© copywrite 2010
by Sarah Baughman
As it turned out, Zach never had a chance to talk to Liz. Saturday, during their hike, one of the kids tripped and twisted her ankle. Zach was pretty sure it was just a sprain, but he wanted to be certain. When Liz offered to take her to the ER to have it X-rayed, he reluctantly agreed. Liz was there with her all evening, until the girl’s parents could make it back from the city they had been visiting while their daughter was away. Zach felt cheated, but at least he had been able to have a somewhat serious conversation with Liz, even if it was a lot shorter than he’d planned. Praying together was always a good thing.
Is this Your guidance, Lord? He prayed Saturday night, lying in his sleeping bag. I sure could use some of that patience about now.
Sunday morning, after dropping the kids where their parents were waiting at the church, he hurried back to his house and showered and dressed for church. He pulled a suit from his closet even though it wasn’t his turn to usher today. For some reason, he wanted to look nice. Some reason, whatever. It’s Eliza. Soon, Zach was driving back to the church.
When he arrived, he saw Liz climbing from her car. Jogging to her, he asked, “How’s Lucy? Is she ok?”
“Yes, you were right; it was just a sprain. Were you all able to eat without me there?” She smiled at him. He almost felt like something had slammed into him; her smile was brilliant and filled with sunshine.
“Sure, we did fine.”
“Hey, since I did you a favor and cooked for the camping trip, would you do me a favor?”
“Sure.” Zach kept quiet about the fact that she didn’t stay for the whole trip. That bit of fact might come in handy later. “Name it.”
“Well, the Jane Austen Society here in Cedarville is having its annual regency ball at the Town Hall. Its architecture and decoration is closest to that of the period. Anyway, they are always lacking gentlemen, as Jane Austen is more of a girl’s thing. So, would you be willing to go? I can get you a suit and everything you’d need. There’s even a workshop beforehand, if you want to go, for learning the steps for the dances.” Liz’s face was flushed, as though asking had embarrassed her.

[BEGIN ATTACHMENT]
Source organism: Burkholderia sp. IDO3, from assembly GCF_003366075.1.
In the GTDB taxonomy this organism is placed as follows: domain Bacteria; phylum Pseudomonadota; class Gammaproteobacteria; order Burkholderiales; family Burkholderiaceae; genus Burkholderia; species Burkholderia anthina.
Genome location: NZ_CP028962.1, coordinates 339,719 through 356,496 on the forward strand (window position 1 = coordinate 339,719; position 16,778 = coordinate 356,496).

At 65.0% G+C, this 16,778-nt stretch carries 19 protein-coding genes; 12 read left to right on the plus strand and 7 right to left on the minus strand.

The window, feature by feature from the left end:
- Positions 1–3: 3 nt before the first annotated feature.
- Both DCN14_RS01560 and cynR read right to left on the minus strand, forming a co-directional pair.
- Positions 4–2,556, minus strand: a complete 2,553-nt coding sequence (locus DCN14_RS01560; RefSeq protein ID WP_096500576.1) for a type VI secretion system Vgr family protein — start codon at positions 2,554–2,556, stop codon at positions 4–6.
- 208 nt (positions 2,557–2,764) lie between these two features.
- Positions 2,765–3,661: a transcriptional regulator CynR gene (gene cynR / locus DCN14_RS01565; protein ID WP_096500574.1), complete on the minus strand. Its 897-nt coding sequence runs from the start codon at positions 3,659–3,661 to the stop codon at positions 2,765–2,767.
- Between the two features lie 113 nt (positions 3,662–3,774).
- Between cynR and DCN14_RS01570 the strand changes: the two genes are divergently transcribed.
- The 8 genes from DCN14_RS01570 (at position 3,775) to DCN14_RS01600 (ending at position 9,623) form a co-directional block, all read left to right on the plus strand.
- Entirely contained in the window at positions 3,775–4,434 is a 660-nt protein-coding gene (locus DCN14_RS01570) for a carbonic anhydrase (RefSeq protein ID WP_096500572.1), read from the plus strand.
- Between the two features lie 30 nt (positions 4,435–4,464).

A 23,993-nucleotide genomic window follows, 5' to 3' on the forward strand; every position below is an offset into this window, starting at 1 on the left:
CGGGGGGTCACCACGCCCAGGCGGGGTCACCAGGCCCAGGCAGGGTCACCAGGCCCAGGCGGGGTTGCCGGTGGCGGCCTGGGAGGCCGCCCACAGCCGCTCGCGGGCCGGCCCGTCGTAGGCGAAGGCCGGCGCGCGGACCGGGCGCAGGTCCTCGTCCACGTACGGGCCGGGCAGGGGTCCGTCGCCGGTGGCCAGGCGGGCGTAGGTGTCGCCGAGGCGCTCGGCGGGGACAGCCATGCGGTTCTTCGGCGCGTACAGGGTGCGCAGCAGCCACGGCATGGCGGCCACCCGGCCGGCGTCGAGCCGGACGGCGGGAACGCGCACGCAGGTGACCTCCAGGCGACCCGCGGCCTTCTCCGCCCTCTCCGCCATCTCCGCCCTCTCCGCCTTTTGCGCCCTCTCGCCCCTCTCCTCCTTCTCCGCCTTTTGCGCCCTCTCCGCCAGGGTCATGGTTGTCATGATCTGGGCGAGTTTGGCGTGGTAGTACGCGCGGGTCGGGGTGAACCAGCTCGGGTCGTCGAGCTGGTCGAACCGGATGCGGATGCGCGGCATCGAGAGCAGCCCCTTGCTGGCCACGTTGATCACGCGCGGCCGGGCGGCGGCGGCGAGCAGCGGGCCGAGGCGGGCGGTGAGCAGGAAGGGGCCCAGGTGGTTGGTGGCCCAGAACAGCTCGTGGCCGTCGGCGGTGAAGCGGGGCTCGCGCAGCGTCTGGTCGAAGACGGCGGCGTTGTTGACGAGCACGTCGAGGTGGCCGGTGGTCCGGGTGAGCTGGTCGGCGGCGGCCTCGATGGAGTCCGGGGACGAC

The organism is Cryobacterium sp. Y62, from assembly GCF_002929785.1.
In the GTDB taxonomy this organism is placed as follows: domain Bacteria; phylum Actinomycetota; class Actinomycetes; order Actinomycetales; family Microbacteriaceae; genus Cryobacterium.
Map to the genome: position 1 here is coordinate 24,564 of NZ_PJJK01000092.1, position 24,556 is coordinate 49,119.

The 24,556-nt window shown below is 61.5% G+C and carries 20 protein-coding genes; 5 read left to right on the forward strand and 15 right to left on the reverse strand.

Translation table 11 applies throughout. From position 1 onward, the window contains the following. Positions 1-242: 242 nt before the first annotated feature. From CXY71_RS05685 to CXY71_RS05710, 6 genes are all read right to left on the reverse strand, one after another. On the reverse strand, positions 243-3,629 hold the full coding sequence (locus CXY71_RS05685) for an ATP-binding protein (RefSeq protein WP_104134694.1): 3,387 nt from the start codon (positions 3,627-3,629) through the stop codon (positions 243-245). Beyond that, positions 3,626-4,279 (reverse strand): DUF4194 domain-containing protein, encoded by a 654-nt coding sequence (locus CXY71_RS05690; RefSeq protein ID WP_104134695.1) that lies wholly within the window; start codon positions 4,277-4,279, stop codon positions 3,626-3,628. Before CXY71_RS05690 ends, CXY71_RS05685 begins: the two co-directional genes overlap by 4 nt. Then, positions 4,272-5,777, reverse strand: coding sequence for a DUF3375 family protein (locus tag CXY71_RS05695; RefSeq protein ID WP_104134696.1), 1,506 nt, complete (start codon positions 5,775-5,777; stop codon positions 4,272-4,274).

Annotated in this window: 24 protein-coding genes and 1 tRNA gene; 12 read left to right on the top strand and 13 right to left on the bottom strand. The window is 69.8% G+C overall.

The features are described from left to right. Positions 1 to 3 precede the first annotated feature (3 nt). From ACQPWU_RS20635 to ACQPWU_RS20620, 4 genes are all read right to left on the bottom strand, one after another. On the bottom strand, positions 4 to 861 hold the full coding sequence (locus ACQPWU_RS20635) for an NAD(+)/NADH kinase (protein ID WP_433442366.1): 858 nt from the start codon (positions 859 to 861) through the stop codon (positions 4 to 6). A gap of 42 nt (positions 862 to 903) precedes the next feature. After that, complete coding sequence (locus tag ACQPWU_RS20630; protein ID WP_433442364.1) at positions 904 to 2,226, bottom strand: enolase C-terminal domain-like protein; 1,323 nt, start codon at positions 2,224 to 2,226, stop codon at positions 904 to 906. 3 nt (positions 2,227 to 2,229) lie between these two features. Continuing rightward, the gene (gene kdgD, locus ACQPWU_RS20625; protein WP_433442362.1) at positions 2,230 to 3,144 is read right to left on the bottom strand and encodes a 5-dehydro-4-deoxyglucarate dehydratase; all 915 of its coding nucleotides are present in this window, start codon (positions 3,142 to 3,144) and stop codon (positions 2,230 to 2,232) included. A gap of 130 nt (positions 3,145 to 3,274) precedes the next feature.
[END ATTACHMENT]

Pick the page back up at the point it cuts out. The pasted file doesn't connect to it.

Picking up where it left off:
Zach was actually tempted to say that he was busy, but she hadn’t even said when it was yet.
“Josh and Susie Brown are coming, and I’ve managed to convince Steve, Tom, and Rob to come, too.”
Rob is going? I’ll clear my schedule to be there, thought Zach. Aloud, he said, “Do I have to talk with an accent?”
Liz actually laughed. “No, unless you really want to. Does that mean you’ll come? It’s next weekend.”
Zach knew his schedule was free. “Yeah, I’ll come. What time should I pick you up?”
“Oh, I didn’t mean—”
“Oh, we’re gonna be late. C’mon.” He’d seen that she was not going to let him take her, so he decided to interrupt. He grabbed her hand and nearly dragged her into the church.
They sat down fifteen minutes before the prelude began. He managed to chat enough to keep her from bringing up the fact that she hadn’t intended the ball to be a date until it was too late for conversation. After the service, he had to run off, because he was driving to Plainsville, the city where his parents had moved after retiring, for dinner. As he drove away, he saw Liz standing in the parking lot, looking after him with a bemused expression on her face.
by Sarah Baughman (email: mailto:firstname.lastname@example.org)
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